Let’s make some pizza and rediscover the joys of cilantro!

Vegan Cilantro Pizza w/ Shiitake Mushrooms and Savory Eggplant Sauce

Jocelyn Eikenburg
Fragrant cilantro in the dough, a savory eggplant sauce and shiitake mushrooms as a topping make for a uniquely delectable pizza that's vegan and also echoes flavors of the East and West. Make the dough in your bread machine for an easy pizza night at home!
Prep Time 1 hr 30 mins
Cook Time 25 mins
Resting Time 30 mins
Course Main Course
Servings 2 people

Equipment

  • Bread machine (optional - see notes)
  • Food processor
  • Pan

Ingredients
  

Pizza dough

  • 15 grams fresh cilantro
  • 6 cloves garlic
  • 360 grams bread flour
  • 24 grams olive oil
  • 6 grams salt
  • 24 grams sugar (I prefer brown sugar, but white is also fine)
  • 220 milliliters water
  • 5 grams yeast

Pizza sauce

  • 15 grams fresh cilantro
  • 6 cloves garlic
  • 1 medium-sized eggplant (I prefer round, but any kind of eggplant that's good for baking is fine)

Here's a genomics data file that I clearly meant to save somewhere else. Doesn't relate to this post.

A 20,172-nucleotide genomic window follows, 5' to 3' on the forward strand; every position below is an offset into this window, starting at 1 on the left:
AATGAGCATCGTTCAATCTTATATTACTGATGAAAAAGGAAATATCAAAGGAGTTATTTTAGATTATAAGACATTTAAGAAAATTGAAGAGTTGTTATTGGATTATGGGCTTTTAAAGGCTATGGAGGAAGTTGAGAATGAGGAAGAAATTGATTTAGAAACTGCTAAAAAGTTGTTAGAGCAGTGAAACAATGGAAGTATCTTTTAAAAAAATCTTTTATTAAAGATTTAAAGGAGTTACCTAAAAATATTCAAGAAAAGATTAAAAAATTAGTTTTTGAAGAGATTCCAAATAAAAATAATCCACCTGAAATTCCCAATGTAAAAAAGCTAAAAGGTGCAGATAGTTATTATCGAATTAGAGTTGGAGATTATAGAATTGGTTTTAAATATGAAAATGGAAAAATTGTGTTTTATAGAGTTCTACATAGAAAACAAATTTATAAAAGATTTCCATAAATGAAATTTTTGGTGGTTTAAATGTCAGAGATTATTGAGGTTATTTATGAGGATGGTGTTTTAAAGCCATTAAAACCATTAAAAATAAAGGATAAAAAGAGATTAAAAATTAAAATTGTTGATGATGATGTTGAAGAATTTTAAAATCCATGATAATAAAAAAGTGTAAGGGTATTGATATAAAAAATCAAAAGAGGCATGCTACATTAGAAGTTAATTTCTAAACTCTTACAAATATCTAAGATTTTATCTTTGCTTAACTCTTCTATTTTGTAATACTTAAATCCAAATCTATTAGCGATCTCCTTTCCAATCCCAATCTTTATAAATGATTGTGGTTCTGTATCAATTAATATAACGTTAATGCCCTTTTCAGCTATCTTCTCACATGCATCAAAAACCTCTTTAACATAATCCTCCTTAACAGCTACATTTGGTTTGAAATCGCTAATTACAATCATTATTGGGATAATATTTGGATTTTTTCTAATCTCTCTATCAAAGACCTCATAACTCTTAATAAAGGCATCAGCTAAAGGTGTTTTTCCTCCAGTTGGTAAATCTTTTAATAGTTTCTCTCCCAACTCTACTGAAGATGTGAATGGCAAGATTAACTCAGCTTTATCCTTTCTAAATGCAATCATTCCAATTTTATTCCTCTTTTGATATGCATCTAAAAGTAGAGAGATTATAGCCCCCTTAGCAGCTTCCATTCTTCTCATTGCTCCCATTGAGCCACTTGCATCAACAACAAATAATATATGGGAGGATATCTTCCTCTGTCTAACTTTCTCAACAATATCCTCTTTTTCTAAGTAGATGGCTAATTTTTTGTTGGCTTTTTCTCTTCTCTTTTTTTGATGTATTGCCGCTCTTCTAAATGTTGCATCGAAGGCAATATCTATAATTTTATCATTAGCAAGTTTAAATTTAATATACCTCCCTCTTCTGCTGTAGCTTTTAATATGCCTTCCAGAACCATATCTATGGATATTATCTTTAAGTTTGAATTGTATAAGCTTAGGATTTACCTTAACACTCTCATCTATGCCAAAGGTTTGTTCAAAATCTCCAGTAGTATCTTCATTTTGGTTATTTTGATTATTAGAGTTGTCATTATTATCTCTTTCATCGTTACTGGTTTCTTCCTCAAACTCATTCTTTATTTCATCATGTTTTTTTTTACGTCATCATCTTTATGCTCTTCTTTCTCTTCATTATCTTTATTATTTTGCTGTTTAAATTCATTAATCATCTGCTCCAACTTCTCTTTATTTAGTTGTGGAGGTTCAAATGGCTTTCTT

• 5 grams lemon juice (fresh or bottled is fine)
  • 10 grams olive oil
  • ¼ small onion
  • 7.5 grams tahini or other sesame butter of choice
  • 1.5 grams salt

Mushroom topping

  • 5 shiitake mushrooms finely sliced

Instructions
 

Prepare the dough

  • Finely chop all the cilantro -- for dough and sauce -- then set aside in a bowl.
  • Finely chop all the garlic, then set aside in a bowl.
  • Add half the chopped cilantro and half the chopped garlic into your bread machine pan. Then add the flour, 24 g of olive oil, sugar, 6 g of salt, water and yeast into your bread machine pan as per your breadmaker's instructions (see notes for alternatives, should you not have a bread machine). Select the dough setting and start the machine (for mine, the process takes 1 hour 30 minutes).
  • Once dough is finished, let it rest for up to 30 minutes for fluffier dough (though if you are in a hurry, you can use the dough right out of bread machine).

Prepare the sauce

  • While dough is in progress, cut the eggplant into four equal pieces. Rub olive oil on the exposed meat of the eggplant, then place on an oiled baking tray. Bake for about 45 minutes to 1 hour at 230 C (450 F), flipping the pieces at least once during the process, and ensuring both sides are seared. Let cool for about 5-10 minutes